When looking at heating options for your van conversion, a propane heater is certainly one of the cheapest and most enticing options, but you might be left wondering: is it safe to use a propane heater in a van?
While there’s certain considerations to be made, using a propane heater in a van is a safe and affordable option, but only if used correctly. Let’s look at some of the key safety points when heating your camper van with a propane heater.
While it may seem counterproductive, ventilation is actually key for using a propane heater inside a van, as it exhales potentially deadly carbon monoxide and prevents a build-up of condensation (more on that below). Carbon monoxide is a tasteless, odorless gas which can cause loss of consciousness when inhaled and, eventually, death. For this reason, it’s important to open a window or door, even if it’s minus degrees outside, to ensure proper air circulation.
As with any heat source, a propane heater requires careful monitoring to ensure your safety. The easiest way to do this is to install a carbon monoxide detector in your van, which will alert you to potentially dangerous levels of the deadly gas. You should also regularly inspect your gas lines for damage or leaks, and replace any worn or perished hoses. Never leave your propane heater running overnight, or when you’re not in your van.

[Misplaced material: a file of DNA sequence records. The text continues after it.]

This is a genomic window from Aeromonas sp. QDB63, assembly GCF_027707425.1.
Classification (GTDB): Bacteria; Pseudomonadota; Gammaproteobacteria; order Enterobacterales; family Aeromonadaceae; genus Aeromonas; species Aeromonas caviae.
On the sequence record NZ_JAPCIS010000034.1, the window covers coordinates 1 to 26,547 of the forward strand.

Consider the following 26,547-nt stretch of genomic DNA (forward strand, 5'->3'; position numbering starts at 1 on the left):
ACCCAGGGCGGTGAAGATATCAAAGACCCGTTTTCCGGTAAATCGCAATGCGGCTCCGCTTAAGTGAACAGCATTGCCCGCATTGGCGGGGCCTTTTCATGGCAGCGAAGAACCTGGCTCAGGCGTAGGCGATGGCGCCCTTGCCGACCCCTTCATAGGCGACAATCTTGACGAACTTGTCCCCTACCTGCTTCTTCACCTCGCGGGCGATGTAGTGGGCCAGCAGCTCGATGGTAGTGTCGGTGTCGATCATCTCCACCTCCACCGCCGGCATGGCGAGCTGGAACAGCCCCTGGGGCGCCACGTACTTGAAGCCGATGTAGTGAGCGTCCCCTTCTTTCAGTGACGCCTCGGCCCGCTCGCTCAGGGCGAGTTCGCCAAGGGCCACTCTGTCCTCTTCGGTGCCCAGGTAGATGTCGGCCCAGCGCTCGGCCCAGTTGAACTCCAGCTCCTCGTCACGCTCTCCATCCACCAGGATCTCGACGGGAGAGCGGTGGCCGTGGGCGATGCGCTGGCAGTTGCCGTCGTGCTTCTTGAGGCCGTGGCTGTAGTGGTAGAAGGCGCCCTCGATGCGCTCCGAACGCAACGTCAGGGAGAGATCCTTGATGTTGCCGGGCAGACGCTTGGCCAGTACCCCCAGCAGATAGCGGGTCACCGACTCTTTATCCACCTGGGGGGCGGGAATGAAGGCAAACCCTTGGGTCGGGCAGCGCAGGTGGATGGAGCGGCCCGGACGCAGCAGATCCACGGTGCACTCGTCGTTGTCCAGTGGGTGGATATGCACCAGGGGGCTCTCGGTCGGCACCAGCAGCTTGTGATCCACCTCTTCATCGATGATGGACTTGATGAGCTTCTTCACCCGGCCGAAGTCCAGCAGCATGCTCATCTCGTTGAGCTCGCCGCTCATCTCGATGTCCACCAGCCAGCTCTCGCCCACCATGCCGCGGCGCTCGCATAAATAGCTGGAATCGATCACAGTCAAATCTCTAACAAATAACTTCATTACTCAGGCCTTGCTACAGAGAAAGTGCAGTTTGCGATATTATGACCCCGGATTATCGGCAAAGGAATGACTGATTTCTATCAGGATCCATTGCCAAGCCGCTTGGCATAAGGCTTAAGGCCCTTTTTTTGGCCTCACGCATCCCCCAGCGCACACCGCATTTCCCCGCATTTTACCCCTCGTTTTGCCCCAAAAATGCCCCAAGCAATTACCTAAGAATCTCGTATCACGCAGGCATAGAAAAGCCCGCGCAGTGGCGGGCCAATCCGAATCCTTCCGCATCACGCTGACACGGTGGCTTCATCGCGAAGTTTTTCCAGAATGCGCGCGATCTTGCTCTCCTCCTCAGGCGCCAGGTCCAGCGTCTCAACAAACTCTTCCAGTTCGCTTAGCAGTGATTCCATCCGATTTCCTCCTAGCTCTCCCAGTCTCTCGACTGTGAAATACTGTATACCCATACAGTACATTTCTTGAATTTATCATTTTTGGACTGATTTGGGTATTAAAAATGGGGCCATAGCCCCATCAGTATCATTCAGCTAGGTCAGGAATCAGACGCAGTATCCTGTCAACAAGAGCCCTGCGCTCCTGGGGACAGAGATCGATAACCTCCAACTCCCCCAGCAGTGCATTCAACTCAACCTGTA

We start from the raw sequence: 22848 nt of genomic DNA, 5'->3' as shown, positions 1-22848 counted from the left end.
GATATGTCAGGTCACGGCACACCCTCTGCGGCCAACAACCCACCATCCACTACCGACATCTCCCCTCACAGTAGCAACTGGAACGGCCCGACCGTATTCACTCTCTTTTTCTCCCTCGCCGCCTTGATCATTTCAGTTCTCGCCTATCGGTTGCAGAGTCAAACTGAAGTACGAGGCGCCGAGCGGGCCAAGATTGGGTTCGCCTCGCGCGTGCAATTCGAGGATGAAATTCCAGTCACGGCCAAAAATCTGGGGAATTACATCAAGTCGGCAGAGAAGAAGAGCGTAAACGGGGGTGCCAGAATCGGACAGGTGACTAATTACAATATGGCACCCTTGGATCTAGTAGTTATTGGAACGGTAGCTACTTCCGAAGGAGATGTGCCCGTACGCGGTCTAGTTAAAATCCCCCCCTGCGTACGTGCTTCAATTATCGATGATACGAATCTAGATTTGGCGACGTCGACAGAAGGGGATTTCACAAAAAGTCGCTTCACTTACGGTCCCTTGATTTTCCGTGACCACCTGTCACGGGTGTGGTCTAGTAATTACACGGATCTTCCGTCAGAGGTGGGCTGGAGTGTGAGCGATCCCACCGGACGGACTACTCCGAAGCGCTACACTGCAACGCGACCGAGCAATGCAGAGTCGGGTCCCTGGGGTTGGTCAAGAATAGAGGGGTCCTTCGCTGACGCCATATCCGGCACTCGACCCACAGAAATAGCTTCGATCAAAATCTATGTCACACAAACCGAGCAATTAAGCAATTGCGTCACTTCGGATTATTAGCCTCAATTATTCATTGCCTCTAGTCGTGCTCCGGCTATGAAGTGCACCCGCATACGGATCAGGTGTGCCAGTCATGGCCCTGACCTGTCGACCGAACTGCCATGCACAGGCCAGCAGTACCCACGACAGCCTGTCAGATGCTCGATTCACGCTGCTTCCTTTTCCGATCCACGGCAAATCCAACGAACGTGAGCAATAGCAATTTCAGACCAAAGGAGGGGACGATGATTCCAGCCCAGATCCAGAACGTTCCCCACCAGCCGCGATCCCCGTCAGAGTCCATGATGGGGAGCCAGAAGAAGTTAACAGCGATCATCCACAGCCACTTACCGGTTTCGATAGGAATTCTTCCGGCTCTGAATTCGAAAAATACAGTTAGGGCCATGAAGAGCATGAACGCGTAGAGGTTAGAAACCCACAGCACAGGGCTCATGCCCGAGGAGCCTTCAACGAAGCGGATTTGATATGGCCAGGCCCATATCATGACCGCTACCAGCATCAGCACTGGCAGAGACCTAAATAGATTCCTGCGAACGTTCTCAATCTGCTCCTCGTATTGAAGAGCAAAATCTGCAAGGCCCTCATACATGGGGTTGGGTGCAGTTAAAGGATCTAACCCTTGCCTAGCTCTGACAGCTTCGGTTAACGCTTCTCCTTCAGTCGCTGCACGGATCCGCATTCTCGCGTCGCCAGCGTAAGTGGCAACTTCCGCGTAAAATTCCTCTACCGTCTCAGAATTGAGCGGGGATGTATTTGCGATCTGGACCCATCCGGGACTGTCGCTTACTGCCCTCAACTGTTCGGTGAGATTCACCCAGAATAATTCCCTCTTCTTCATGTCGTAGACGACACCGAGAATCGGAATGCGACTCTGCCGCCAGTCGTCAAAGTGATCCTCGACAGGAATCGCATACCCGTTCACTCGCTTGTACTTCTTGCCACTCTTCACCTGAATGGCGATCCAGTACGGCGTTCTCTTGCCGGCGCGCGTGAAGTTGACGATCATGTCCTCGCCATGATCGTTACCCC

If you’re using a portable propane heater like the Mr Buddy ones, this will quickly cause a build-up of condensation inside your van. Burning hydrocarbons releases water which fills the air in the form of vapor, landing on every available surface and causing damp, so it’s important to provide adequate airflow when using one of these. If you have an integrated propane heater which exhausts outside then you’re in luck, as this will blow most of the moisture away, leaving you with warm, dry air.
#4 Safety features
Most propane heaters come with built-in safety features, but never rely on these fully and always use your own intuition. Many heaters will have a feature that switches them off automatically if tipped over, or they will shut off if detecting low oxygen levels, although factors such as high altitude can cause this to happen sooner. Even so, beware of flammable objects in close proximity to your heater like rugs on the floor, and pay attention to bodily symptoms that may arise such as headaches and tiredness which could indicate unsafe levels of carbon monoxide.
Now you know how to safely use a propane heater inside a van, check out our top 10 tips for winter van life for other ways to keep warm.